People with desk jobs may not need to feel so guilty about all those sedentary hours in an office chair: Sitting at work may not be as bad for the heart as sitting in front of the TV, a new study suggests.
The study researchers analyzed information from more than 3,500 African American adults, and found that those who spent a lot of their leisure hours sitting in front of the TV were at higher risk for heart disease and death during the study period, compared with those who spent little time sitting in front of the TV.
But the same wasn't true for sitting at work: Study participants with sedentary jobs were at no higher risk for heart disease and death during the study period than those with more active jobs, according to the article, which was published today (July 26) in the Journal of the American Heart Association. [9 New Ways to Keep Your Heart Healthy]
Exactly why sitting in front of the TV would be worse than sitting at work isn't clear. But the time of day may play a role; watching TV often occurs around the time people eat dinner.
"The combination of eating a large meal such as dinner and then sitting for hours could also be particularly harmful," study senior author Keith Diaz, an assistant professor of behavioral medicine at Columbia University Vagelos College of Physicians and Surgeons in New York, said in a statement. The researchers plan to conduct more studies to examine why watching TV seems to be a particularly harmful form of sitting, and whether eating a large meal beforehand may be a contributing factor.
Risks of sitting
Numerous studies have found that spending too much time sitting is linked with a slew of health risks, including an increased risk of high blood pressure, type 2 diabetes and heart disease. But most of these studies looked at a single point in time, rather than following people over time, which limits the conclusions that can be drawn. (For instance, people who are in poorer health in the first place may spend more time sitting down.)
What's more, past studies rarely included diverse or minority populations, even though African Americans are at higher risk of heart disease in general, compared with other racial or ethnic groups in the U.S., the authors said.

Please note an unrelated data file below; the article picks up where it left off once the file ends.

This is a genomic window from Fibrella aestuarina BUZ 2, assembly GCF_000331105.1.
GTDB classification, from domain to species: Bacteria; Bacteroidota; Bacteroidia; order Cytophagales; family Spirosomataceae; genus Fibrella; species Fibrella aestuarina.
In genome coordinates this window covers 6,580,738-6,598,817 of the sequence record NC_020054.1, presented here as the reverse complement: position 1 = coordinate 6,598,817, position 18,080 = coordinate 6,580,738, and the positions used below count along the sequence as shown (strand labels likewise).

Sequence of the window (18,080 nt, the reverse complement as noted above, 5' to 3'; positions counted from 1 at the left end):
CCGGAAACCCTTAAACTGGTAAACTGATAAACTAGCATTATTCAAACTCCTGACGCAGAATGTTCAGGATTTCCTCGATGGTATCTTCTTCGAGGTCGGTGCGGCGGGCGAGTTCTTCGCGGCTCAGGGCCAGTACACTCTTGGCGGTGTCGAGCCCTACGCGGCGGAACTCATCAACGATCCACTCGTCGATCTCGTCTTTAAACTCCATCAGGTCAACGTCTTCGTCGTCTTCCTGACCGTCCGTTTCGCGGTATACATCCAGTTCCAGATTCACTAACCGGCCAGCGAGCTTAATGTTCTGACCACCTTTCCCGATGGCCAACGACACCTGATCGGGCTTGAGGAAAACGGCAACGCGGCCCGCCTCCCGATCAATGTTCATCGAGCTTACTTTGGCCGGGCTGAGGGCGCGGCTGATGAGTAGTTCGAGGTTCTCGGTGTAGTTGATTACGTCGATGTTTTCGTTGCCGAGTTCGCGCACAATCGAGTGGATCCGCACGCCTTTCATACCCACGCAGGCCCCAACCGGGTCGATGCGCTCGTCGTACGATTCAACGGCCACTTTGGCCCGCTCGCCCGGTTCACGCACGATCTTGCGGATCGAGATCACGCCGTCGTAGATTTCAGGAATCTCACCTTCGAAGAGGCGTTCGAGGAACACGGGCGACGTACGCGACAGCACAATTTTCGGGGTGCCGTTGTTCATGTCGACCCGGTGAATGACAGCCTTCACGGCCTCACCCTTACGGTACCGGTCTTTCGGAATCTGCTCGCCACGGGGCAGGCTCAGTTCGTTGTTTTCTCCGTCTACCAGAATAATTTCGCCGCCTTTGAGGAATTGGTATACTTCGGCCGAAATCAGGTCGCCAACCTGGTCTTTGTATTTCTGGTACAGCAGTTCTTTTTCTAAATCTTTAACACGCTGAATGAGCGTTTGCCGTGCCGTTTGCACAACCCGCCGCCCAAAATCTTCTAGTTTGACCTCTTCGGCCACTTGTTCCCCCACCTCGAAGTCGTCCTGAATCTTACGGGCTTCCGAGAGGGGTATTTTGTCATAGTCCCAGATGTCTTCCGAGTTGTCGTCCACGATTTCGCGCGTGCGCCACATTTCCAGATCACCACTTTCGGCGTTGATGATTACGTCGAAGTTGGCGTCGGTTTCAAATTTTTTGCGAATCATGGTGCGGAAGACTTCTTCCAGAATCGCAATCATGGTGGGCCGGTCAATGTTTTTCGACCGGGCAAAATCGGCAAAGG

In the new study, the researchers analyzed information from 3,592 African Americans living in Jackson, Mississippi, who were followed for about 8.5 years. All of the participants were employed.
Those who initially spent more than four hours a day sitting in front of the TV were subsequently 50% more likely to experience heart problems — such as a heart attack or diagnosis of heart disease — or to die during the study period, compared with individuals who initially watched less than two hours of TV a day.
In contrast, those who said they "often or always" sat at work were not more likely to experience heart problems or die during the study period, compared with those who said they "never or seldom" sat at work.
Moreover, it seems that the harmful effects of sitting in front of the TV could be offset by exercise. People who watched TV for four or more hours a day were not at increased risk for heart disease or death during the study period if they also engaged in adequate amounts of exercise, about 150 minutes per week.
Why is TV watching more harmful?
People may be more truly sedentary when they are watching TV compared with when they are at work, where they may be getting up to use the copier or visit a coworker. This could be another possible reason for the higher risks tied to TV-watching, the authors said. "It may be that most people tend to watch television for hours without moving, while most workers get up from their desk frequently," Diaz said.
In addition, it's possible that the increased cognitive demands of work versus those required for leisure time could also play a role. "Work place sitting is far more mentally active where we are using [our] brains to think creatively, problem solve, socialize, etc.," Diaz told Live Science in an email. "In comparison, TV viewing typically involves less mental functioning." The brain may also burn slightly more calories when it's mentally active, studies suggest.
The researchers note that the study was conducted in African Ameircan adults who were employed and living in a single area of the Southeastern U.S., and so it's unclear how well the findings would apply to other populations.
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Originally published on Live Science.